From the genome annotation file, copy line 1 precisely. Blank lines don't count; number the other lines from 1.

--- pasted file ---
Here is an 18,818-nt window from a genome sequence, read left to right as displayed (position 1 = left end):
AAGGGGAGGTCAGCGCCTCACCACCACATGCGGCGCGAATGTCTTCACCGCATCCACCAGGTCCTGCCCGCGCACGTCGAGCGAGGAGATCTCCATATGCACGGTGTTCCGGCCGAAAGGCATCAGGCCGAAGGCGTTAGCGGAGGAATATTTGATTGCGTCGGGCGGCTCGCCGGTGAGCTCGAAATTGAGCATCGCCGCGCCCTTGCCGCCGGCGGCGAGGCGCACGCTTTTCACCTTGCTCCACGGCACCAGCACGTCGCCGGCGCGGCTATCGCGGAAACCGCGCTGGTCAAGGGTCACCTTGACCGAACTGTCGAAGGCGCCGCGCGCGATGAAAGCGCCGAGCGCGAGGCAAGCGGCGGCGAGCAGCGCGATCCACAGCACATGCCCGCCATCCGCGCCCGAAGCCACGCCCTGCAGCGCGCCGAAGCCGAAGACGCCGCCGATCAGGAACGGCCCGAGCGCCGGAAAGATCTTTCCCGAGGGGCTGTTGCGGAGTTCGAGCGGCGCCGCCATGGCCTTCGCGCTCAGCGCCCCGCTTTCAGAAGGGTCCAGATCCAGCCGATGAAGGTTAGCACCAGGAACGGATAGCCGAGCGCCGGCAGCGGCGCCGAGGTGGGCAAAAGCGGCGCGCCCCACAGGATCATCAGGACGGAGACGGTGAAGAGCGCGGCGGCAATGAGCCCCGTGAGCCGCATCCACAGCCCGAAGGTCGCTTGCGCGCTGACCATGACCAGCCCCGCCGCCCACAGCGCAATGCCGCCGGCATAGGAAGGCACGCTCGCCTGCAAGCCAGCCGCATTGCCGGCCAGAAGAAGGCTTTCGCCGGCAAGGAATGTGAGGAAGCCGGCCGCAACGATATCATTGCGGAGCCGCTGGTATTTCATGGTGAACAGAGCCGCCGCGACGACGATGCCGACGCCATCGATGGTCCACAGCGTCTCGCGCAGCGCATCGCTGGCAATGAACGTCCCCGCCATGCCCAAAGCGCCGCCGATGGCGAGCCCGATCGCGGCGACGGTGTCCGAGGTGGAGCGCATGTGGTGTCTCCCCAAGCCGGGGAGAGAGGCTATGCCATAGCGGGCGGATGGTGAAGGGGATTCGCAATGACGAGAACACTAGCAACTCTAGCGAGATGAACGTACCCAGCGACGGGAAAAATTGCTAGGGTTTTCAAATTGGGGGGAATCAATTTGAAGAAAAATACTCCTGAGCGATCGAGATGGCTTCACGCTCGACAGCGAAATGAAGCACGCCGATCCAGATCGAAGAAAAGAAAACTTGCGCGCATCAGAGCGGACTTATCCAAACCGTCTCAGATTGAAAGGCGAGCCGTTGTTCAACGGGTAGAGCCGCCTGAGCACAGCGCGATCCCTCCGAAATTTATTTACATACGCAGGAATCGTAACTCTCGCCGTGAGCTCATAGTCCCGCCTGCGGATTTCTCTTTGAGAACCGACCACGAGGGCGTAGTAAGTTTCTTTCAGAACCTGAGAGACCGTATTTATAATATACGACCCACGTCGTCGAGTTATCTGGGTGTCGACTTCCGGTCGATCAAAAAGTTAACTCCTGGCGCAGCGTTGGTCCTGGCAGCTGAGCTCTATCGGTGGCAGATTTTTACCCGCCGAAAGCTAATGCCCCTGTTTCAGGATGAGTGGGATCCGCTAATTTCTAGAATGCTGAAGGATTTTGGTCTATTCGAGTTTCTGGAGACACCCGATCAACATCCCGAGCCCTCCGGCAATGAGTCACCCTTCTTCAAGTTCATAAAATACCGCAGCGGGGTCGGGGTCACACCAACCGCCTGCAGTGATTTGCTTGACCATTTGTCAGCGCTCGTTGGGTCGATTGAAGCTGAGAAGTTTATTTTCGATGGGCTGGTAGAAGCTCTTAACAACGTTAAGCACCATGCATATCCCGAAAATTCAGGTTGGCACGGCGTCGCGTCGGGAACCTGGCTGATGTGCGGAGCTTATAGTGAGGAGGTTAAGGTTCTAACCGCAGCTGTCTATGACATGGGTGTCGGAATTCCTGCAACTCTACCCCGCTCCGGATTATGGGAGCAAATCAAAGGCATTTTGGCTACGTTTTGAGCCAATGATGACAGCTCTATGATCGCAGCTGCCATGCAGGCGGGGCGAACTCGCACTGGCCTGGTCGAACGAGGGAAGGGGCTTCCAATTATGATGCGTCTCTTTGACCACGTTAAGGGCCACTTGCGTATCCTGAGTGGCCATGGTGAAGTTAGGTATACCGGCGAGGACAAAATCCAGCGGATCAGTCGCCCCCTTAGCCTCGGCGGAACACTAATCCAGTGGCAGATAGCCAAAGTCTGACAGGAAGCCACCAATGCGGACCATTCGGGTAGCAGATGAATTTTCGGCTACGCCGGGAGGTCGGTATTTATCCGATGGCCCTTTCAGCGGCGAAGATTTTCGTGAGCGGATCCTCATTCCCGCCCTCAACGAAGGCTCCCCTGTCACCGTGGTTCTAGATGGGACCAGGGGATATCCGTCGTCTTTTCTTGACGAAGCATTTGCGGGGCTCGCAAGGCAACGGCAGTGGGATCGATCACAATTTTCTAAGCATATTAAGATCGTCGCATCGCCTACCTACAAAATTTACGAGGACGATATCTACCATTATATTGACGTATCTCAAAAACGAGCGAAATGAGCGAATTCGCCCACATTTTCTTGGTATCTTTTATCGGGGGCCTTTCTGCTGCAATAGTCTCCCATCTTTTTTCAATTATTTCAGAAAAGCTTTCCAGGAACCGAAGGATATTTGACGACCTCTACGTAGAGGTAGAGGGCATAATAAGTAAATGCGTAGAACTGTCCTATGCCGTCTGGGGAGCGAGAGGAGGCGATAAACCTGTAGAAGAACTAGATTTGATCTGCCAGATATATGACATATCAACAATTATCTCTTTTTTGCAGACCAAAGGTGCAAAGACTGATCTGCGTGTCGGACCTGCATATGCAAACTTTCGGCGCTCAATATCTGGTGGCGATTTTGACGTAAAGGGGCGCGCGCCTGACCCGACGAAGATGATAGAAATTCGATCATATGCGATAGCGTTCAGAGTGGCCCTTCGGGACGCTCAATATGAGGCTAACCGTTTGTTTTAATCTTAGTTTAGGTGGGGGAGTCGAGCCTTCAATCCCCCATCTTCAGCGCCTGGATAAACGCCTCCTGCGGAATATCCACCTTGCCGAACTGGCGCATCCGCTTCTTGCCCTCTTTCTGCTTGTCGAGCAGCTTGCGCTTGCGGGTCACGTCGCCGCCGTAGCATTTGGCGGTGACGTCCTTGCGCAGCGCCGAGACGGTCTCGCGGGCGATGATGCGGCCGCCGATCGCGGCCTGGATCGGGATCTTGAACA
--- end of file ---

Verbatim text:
Here is an 18,818-nt window from a genome sequence, read left to right as displayed (position 1 = left end):